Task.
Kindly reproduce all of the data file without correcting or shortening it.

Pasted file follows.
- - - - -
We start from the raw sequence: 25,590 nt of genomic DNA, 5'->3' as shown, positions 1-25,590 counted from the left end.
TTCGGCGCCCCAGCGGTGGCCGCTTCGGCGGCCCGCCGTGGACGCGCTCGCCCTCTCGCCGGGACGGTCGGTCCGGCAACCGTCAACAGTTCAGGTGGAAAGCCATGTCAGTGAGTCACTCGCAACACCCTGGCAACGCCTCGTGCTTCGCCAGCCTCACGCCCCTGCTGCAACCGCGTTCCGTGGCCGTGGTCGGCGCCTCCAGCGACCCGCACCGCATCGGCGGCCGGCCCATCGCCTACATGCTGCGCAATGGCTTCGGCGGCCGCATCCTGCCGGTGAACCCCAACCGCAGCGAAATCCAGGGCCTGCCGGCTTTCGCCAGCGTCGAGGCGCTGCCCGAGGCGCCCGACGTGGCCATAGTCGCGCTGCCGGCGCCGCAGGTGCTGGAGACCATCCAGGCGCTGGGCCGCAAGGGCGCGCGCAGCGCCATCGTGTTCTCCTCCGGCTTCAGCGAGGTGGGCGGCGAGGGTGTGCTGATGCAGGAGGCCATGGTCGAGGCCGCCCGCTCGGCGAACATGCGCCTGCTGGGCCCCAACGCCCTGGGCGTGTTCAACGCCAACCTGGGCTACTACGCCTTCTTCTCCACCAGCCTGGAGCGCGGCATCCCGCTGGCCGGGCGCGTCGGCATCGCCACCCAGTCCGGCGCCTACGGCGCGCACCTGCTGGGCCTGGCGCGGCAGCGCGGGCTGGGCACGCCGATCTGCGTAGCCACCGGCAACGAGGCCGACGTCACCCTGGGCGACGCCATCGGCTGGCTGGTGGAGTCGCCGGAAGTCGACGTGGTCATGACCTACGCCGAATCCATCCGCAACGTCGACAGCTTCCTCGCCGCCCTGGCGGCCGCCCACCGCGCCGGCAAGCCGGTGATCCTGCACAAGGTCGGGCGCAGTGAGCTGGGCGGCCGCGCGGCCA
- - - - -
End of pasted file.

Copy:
We start from the raw sequence: 25,590 nt of genomic DNA, 5'->3' as shown, positions 1-25,590 counted from the left end.
TTCGGCGCCCCAGCGGTGGCCGCTTCGGCGGCCCGCCGTGGACGCGCTCGCCCTCTCGCCGGGACGGTCGGTCCGGCAACCGTCAACAGTTCAGGTGGAAAGCCATGTCAGTGAGTCACTCGCAACACCCTGGCAACGCCTCGTGCTTCGCCAGCCTCACGCCCCTGCTGCAACCGCGTTCCGTGGCCGTGGTCGGCGCCTCCAGCGACCCGCACCGCATCGGCGGCCGGCCCATCGCCTACATGCTGCGCAATGGCTTCGGCGGCCGCATCCTGCCGGTGAACCCCAACCGCAGCGAAATCCAGGGCCTGCCGGCTTTCGCCAGCGTCGAGGCGCTGCCCGAGGCGCCCGACGTGGCCATAGTCGCGCTGCCGGCGCCGCAGGTGCTGGAGACCATCCAGGCGCTGGGCCGCAAGGGCGCGCGCAGCGCCATCGTGTTCTCCTCCGGCTTCAGCGAGGTGGGCGGCGAGGGTGTGCTGATGCAGGAGGCCATGGTCGAGGCCGCCCGCTCGGCGAACATGCGCCTGCTGGGCCCCAACGCCCTGGGCGTGTTCAACGCCAACCTGGGCTACTACGCCTTCTTCTCCACCAGCCTGGAGCGCGGCATCCCGCTGGCCGGGCGCGTCGGCATCGCCACCCAGTCCGGCGCCTACGGCGCGCACCTGCTGGGCCTGGCGCGGCAGCGCGGGCTGGGCACGCCGATCTGCGTAGCCACCGGCAACGAGGCCGACGTCACCCTGGGCGACGCCATCGGCTGGCTGGTGGAGTCGCCGGAAGTCGACGTGGTCATGACCTACGCCGAATCCATCCGCAACGTCGACAGCTTCCTCGCCGCCCTGGCGGCCGCCCACCGCGCCGGCAAGCCGGTGATCCTGCACAAGGTCGGGCGCAGTGAGCTGGGCGGCCGCGCGGCCA